• Copyrights - I have no issue on that. Making the dataset open source - again, no issue there. --- but copyright vs open souring dataset -- that's the dilemma. (everything else, about particular research, datasets used etc. is just for illustration -- again, sorry for the style, I'll do better next time) – hardyVeles Sep 13 '18 at 14:21
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There seem to me to be two issues here: copyright and reproducibility of research. You pose them as being in conflict, but I don't think that is the case.

First, in most jurisdictions, publishing someone's copyright work is a violation. "Just for research purposes" probably won't save you in these times, though once it might have done so.

However, the reproducibility issue isn't quite as you pose it here. Suppose I publish an algorithm (I'm assuming it is an algorithm, actually - deterministic). Suppose I also publish the data set on which it is run. If someone else runs my algorithm on my data set does anyone expect that it won't produce the same result. Even a randomized "algorithm" should produce the same results within statistical limits when run on the same data set.

But that isn't really the meaning of reproducible. I make an hypothesis about what should occur in a situation. I test it. Others should be able to test it under similar constraints. But I doubt that my hypothesis was "X happens in Y dataset with Z methodology". More likely Y here is treated as a category of datasets, not a specific one.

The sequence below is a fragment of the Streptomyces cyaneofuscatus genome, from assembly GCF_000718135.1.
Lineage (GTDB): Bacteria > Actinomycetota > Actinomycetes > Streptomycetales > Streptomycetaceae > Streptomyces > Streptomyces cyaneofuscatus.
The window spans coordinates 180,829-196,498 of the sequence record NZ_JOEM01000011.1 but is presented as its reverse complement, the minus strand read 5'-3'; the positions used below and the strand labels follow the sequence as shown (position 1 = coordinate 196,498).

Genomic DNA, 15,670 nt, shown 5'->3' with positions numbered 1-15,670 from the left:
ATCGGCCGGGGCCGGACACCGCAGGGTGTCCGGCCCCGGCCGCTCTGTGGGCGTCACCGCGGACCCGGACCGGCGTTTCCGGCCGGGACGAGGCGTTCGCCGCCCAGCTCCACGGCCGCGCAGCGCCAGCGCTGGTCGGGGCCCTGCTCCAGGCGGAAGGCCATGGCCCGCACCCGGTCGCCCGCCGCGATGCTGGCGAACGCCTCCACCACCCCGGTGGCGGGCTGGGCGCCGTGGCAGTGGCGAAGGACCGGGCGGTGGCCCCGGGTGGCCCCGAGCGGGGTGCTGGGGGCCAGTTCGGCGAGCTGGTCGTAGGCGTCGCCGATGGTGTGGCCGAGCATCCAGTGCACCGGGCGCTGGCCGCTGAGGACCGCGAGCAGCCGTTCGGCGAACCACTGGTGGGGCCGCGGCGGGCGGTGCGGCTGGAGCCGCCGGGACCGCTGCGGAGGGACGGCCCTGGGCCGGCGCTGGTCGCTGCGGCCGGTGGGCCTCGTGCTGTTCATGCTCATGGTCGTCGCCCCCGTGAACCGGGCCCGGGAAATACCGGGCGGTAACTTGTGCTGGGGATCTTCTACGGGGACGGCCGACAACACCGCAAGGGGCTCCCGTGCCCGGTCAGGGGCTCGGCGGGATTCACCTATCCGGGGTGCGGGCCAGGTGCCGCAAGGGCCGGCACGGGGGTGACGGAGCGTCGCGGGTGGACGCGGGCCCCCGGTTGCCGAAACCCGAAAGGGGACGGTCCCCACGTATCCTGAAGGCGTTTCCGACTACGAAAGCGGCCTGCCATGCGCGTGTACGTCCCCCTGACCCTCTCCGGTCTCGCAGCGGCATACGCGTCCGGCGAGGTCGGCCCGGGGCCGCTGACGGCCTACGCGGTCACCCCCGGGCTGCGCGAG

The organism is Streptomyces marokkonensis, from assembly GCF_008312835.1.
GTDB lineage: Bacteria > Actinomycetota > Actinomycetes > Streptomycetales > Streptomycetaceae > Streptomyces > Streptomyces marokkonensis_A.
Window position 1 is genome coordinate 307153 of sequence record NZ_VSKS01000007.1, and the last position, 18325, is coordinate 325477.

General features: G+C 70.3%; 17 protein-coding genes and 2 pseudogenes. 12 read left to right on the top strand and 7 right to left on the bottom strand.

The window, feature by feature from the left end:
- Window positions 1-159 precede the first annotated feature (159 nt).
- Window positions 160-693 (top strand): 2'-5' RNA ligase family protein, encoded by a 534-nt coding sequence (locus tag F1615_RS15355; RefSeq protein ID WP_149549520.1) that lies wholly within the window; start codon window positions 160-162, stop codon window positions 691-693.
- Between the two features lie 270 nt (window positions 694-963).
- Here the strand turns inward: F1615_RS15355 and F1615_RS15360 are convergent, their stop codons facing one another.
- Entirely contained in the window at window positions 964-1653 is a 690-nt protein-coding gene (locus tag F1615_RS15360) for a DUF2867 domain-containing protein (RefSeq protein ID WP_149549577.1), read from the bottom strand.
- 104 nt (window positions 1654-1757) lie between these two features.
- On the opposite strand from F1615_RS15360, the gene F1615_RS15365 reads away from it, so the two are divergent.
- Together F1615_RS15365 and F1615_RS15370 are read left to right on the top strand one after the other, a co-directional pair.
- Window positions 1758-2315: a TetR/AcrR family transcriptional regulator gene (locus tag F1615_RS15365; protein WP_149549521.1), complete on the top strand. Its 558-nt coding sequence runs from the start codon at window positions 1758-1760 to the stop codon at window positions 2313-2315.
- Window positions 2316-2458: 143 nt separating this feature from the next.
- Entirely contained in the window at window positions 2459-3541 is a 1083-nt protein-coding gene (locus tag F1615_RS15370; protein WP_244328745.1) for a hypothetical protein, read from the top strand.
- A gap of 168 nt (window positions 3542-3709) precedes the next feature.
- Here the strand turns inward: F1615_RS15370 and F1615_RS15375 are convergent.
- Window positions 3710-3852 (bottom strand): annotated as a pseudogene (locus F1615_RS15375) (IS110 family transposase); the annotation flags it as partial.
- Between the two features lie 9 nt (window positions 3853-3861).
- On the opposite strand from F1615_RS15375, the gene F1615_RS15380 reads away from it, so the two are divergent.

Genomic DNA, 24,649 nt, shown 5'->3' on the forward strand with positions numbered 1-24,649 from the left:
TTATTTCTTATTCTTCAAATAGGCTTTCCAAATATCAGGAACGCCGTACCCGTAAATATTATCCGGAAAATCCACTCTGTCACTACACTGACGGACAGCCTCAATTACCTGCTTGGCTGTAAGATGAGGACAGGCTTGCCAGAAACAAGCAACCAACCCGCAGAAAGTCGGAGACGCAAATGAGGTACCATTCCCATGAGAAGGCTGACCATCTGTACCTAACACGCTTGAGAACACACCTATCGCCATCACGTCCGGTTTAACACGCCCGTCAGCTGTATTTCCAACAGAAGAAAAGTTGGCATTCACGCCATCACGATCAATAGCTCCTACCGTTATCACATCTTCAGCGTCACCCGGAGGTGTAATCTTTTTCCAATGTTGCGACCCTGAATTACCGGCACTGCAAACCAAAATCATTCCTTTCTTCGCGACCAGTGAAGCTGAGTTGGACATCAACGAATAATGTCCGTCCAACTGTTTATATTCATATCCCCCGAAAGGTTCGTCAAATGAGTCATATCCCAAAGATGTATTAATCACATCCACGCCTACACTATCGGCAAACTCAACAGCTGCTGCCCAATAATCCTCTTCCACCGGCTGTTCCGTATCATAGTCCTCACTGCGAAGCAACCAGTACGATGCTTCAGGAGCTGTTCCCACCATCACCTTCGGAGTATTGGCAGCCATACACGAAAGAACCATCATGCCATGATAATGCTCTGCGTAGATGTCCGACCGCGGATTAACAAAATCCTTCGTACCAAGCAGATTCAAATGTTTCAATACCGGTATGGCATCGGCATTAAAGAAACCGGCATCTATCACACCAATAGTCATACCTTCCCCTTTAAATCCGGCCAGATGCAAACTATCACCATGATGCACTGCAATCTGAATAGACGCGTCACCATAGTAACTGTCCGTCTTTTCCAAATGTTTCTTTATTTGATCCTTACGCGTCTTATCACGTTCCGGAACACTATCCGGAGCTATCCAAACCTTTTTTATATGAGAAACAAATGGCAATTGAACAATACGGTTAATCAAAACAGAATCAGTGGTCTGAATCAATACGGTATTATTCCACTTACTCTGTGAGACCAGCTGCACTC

So, if you publish the mechanism by which you gather the dataset, rather than the dataset itself (along with Z), then others can test your work and the results will be more meaningful than if you publish the dataset itself. Thus you avoid the copyright problem altogether.

One reason that authors don't want to publish some datasets is to avoid stepping in quagmires such as copyright. Others involve human subject privacy, etc. But, that shouldn't matter if the hypothesis isn't overly tied to a specific dataset, but to a category of similarly gathered datasets.

  • But, we (primarily) publish data sets to run "your" algorithm on "my" dataset (too). I mean, that's the most widely followed logic in papers proposing enhancement or completely novel method. I agree on the main point: mechanism, not dataset. My concern is time offset: list of domains + crawl parameters/method, would produce very different set of documents after 1+ year. However, I agree with your rationale - and it seems general practice in the field. – hardyVeles Sep 13 '18 at 13:02
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    On the whole "what is reproducibility" issue, there is an excellent paper by Benureau et al. with a lot of examples of what can go wrong: arxiv.org/abs/1708.08205. In their terms, reproducible means "someone else can take your code and data, and obtain the same results." I also think that this is a very useful property, because it allows me to directly compare two algorithms and make sure that you actually obtained the results you claim on your own dataset. Plus, if I find errors in your code, I can get new results on the original dataset. So, it's not a fringe concern, I think – malexmave Sep 13 '18 at 13:19